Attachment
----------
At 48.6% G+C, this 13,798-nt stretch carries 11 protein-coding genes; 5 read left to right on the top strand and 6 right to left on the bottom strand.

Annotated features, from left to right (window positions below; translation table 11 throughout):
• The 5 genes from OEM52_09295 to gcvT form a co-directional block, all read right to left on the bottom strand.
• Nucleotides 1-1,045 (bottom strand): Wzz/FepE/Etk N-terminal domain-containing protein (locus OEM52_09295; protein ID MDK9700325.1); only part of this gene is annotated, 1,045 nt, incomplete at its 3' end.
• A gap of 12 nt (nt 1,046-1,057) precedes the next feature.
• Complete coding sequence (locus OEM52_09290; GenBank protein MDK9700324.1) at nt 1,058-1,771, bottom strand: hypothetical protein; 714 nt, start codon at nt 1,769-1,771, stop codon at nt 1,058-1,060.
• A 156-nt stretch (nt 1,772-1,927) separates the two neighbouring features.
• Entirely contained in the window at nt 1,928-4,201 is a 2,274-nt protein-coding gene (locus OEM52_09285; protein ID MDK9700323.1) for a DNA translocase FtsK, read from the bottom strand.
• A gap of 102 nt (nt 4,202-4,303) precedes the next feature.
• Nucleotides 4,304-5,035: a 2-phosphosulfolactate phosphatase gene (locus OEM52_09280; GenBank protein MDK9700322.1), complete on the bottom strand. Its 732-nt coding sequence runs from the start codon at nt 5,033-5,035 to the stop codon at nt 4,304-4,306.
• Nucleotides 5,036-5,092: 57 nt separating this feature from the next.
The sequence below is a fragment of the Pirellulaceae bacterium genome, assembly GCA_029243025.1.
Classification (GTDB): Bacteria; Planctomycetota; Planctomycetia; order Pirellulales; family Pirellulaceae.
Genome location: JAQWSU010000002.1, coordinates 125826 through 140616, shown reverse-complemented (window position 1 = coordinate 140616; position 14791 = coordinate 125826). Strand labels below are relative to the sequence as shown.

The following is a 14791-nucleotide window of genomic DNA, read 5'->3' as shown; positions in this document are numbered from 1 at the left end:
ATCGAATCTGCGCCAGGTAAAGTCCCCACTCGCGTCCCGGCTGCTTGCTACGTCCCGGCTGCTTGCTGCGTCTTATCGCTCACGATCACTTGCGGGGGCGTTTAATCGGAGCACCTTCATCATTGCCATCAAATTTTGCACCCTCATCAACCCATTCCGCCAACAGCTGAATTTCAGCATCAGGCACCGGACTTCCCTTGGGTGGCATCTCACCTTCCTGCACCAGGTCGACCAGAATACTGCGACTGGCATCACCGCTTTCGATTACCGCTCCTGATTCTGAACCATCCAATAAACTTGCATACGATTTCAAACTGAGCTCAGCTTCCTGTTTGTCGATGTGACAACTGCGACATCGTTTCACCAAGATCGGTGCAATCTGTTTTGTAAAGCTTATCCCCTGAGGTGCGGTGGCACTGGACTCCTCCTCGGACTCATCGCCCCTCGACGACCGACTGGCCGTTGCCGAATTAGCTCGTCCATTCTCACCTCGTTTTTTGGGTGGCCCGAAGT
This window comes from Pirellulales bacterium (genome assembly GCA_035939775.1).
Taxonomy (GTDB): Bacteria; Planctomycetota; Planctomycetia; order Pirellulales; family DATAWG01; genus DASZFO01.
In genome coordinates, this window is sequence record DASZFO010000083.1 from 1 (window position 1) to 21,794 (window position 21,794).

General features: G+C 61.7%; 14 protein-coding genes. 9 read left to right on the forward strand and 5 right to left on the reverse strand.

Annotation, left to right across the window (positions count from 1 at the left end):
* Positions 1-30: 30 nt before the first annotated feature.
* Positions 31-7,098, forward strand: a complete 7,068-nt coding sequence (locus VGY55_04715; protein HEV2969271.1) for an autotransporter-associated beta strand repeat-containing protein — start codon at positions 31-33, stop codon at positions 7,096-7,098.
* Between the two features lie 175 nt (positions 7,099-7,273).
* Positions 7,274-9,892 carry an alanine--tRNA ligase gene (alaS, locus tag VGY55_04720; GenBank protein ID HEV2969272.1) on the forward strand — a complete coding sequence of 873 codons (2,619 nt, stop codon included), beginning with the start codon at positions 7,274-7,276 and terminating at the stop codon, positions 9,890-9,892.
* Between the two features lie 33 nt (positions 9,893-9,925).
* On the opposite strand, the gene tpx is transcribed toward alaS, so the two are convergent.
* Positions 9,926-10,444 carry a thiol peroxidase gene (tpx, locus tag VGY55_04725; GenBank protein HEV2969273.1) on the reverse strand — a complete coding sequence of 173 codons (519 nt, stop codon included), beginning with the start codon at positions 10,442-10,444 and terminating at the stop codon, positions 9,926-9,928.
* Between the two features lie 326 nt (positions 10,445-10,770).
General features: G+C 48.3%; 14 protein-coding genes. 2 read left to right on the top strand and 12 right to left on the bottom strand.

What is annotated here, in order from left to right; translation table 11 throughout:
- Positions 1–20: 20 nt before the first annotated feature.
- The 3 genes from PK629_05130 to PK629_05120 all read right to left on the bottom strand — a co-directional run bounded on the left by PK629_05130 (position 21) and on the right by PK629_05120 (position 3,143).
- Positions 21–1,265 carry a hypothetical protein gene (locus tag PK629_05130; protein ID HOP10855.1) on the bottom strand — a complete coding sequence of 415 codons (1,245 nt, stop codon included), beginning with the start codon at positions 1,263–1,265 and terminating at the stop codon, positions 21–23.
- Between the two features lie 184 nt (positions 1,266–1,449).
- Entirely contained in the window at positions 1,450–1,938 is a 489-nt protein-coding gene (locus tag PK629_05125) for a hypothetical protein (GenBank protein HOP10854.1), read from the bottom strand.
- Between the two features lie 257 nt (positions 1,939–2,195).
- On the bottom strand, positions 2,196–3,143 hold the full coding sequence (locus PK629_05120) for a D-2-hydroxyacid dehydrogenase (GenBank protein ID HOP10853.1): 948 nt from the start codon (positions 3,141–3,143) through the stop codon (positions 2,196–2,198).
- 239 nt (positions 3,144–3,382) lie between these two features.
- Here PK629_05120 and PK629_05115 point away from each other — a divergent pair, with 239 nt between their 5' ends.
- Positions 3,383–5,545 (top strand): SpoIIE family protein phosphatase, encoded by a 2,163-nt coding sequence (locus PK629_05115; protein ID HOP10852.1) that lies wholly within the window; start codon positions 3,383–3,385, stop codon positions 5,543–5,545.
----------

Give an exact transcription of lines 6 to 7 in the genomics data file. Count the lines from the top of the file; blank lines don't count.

• Complete coding sequence (locus OEM52_09290; GenBank protein MDK9700324.1) at nt 1,058-1,771, bottom strand: hypothetical protein; 714 nt, start codon at nt 1,769-1,771, stop codon at nt 1,058-1,060.
• A 156-nt stretch (nt 1,772-1,927) separates the two neighbouring features.